Private aviation flights were off 20% year-over-year in the first half of November, according to business aviation tracker WingX. It’s a drop from the minus 15% activity level private flying had settled into since the summer.
WingX reported, “Having sustained recovery of 85% of normal activity since the summer, demand for flights has subsided in the face of renewed virus concerns and travel restrictions.”
Still, the rolling 7-day average activity was at 11,515 flights per day, way above the 3,700 flights at the bottom of demand in mid-April.
This month, North America, which accounted for 75% of global business aviation flights, saw flights down by 23%, compared to a 16% drop in October. The U.S. is 22% down YOY this month, with activity steady since the big post-election dip at the start of this month.
Colorado activity was near normal, according to WingX. Florida was off by 9% YOY. California is 14% below 2019 levels.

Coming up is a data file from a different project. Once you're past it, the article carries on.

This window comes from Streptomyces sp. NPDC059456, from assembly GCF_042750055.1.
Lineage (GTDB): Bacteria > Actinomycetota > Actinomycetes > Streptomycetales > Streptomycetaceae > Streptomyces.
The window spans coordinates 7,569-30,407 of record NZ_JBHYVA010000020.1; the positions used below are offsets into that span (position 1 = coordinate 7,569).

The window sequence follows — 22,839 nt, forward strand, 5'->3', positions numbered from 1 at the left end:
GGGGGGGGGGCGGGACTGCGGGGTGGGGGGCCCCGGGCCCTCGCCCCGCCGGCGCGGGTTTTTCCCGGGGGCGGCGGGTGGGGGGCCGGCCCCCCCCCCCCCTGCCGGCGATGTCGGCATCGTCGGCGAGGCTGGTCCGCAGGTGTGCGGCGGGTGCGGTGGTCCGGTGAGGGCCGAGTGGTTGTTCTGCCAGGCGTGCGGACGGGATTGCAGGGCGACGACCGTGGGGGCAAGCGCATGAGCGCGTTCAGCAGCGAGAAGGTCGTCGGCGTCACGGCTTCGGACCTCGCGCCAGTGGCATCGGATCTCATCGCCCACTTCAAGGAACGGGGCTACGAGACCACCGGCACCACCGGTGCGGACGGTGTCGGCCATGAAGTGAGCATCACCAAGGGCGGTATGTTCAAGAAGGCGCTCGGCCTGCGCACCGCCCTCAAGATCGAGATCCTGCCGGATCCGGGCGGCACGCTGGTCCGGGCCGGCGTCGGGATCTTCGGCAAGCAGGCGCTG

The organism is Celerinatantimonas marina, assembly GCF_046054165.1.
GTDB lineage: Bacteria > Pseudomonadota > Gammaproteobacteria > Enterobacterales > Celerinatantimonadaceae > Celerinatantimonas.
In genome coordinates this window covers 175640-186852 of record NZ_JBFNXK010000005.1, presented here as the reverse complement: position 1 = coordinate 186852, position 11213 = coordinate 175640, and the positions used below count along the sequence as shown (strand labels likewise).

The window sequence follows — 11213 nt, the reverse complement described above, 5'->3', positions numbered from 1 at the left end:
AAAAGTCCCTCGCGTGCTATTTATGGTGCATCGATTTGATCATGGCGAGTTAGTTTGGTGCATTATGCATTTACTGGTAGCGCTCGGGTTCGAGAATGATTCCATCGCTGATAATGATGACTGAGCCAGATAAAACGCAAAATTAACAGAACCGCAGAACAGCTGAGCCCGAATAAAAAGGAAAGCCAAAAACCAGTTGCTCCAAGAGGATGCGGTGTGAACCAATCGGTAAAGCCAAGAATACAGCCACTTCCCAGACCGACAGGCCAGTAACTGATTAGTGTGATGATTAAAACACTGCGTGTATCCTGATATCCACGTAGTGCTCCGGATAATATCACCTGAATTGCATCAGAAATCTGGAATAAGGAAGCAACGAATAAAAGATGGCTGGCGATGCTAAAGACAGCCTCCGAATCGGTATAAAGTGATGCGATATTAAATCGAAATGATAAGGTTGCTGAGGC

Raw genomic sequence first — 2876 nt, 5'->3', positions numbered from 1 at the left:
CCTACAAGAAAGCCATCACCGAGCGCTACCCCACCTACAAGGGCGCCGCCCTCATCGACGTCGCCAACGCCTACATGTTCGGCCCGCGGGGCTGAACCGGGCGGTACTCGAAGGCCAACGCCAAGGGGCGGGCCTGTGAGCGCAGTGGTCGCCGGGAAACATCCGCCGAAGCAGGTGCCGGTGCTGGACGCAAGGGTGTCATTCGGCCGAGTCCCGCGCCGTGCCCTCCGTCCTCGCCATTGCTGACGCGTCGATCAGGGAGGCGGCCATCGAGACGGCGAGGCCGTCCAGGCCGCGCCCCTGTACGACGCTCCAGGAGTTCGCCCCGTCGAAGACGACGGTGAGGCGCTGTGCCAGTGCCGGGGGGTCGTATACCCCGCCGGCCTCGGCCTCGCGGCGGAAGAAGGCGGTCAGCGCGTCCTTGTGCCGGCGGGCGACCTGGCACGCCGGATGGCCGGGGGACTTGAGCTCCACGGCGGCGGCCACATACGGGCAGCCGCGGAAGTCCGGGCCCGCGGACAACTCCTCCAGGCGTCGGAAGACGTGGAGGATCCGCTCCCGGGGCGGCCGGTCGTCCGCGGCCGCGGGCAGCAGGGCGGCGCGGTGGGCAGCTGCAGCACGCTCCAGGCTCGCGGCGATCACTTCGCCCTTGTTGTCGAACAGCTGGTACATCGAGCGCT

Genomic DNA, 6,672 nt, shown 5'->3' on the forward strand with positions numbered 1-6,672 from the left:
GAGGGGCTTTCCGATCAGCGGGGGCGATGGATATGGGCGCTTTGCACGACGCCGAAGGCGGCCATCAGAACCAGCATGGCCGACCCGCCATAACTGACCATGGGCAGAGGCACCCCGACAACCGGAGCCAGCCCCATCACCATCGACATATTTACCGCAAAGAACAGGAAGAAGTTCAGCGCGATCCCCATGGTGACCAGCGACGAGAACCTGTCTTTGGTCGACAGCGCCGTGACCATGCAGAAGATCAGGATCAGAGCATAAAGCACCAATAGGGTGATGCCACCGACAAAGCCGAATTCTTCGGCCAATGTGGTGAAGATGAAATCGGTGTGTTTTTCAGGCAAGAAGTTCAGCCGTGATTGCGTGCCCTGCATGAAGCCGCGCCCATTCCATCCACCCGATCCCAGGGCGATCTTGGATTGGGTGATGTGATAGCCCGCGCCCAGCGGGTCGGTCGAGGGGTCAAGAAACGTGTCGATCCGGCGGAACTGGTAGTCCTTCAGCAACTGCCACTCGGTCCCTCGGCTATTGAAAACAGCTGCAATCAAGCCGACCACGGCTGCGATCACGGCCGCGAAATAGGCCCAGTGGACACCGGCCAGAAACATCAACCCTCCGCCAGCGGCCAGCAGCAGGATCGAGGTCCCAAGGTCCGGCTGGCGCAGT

The charter and jet card market continues to power business aviation, according to WingX, showing 83% of normal demand.
For specific airports, WingX said declines are “still very severe at main hubs” like Teterboro, McCarran, and Oakland airports. However, Van Nuys is only 5% off, and some airports in Florida saw strong growth. Charter and jet card flights from Scottsdale, Arizona, were up by over 50% YOY.
However, the takeaway doesn’t appear to be overly negative. WingX managing director Richard Koe said, “Under sustained pressure from lockdowns and WFH policy, business aviation activity is ebbing, but not buckling, with pockets of growth and durable demand for charter flights, especially on light jets. It may be that as the leisure market fades into the early winter, some of the corporate demand is starting to come back.”
The updated data comes on the heels of bullish prognostications from the bosses of the industry’s largest operators, brokers, and OEMs.